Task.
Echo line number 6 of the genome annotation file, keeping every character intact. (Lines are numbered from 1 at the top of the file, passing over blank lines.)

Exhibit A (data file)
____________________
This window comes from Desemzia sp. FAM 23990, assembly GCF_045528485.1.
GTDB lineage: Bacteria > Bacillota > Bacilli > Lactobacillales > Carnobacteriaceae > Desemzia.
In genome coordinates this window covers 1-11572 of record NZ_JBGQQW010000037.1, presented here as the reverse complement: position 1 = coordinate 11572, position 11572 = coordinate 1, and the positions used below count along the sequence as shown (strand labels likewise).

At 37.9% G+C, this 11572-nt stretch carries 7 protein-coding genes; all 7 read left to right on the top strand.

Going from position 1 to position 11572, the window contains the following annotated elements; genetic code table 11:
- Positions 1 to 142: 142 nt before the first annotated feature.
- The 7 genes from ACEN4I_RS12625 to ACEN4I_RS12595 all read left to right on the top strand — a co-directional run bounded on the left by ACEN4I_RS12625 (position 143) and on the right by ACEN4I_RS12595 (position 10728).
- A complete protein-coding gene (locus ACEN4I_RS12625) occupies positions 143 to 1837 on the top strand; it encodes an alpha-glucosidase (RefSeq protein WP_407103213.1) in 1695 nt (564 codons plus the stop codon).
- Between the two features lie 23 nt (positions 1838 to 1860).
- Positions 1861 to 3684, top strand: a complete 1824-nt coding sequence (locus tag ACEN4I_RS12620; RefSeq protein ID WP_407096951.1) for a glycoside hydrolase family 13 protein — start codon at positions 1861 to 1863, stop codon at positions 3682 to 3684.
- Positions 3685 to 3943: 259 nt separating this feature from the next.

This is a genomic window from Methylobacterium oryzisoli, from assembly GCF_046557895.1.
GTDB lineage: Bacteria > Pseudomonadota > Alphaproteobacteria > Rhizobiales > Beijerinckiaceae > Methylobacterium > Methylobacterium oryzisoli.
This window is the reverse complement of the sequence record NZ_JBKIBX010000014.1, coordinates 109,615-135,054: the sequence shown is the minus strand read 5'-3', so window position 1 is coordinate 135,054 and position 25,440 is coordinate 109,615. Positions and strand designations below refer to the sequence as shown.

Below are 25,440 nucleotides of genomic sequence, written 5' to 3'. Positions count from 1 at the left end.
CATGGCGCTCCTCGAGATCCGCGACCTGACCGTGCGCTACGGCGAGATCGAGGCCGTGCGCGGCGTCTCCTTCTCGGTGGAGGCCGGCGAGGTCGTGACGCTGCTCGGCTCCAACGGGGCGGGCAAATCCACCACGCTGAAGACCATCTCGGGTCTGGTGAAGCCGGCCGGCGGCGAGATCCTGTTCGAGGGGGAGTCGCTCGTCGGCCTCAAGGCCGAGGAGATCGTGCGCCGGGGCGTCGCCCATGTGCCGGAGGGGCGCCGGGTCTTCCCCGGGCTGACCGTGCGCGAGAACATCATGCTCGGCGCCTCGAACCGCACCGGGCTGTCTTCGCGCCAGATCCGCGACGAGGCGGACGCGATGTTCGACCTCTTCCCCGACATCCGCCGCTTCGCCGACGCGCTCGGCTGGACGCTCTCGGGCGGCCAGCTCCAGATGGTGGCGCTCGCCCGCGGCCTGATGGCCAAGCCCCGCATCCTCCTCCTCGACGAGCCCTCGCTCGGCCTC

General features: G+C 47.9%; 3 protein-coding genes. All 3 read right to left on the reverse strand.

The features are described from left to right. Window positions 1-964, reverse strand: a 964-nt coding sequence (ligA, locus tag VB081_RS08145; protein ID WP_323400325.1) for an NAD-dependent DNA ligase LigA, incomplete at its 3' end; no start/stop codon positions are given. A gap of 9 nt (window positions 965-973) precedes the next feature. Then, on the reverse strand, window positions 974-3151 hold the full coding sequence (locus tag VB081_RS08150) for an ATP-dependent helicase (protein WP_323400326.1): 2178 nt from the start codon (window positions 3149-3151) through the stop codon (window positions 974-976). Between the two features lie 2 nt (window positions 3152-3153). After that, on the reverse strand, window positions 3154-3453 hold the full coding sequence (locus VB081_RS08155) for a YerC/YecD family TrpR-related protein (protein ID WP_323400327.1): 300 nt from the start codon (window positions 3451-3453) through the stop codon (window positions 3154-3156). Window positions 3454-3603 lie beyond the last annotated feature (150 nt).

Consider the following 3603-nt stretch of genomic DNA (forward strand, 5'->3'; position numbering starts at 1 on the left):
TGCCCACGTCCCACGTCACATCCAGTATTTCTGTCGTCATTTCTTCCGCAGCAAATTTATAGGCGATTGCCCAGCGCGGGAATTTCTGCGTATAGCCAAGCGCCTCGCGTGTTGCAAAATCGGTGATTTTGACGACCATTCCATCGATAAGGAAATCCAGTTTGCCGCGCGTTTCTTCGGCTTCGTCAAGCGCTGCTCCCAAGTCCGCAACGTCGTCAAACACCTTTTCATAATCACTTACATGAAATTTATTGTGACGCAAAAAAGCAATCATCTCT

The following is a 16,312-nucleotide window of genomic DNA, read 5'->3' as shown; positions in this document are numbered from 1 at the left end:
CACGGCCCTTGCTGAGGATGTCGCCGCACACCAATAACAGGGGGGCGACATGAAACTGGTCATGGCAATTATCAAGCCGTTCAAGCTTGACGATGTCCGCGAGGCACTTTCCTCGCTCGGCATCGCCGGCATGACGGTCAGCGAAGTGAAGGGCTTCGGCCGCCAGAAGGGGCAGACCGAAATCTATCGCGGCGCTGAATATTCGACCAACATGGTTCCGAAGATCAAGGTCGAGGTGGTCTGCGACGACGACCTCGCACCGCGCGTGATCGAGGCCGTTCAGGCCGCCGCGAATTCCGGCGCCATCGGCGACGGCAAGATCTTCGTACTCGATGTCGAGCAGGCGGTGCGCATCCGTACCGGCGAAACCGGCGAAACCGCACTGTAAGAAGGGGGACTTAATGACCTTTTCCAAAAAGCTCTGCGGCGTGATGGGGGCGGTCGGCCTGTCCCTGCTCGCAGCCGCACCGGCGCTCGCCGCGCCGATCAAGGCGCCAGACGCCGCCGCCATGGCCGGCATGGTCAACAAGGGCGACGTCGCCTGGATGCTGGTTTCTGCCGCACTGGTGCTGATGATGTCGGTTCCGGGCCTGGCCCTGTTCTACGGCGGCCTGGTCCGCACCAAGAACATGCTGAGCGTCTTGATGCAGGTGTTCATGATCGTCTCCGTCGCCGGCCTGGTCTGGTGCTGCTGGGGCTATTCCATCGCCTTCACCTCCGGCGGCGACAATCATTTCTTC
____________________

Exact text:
- Positions 1 to 142: 142 nt before the first annotated feature.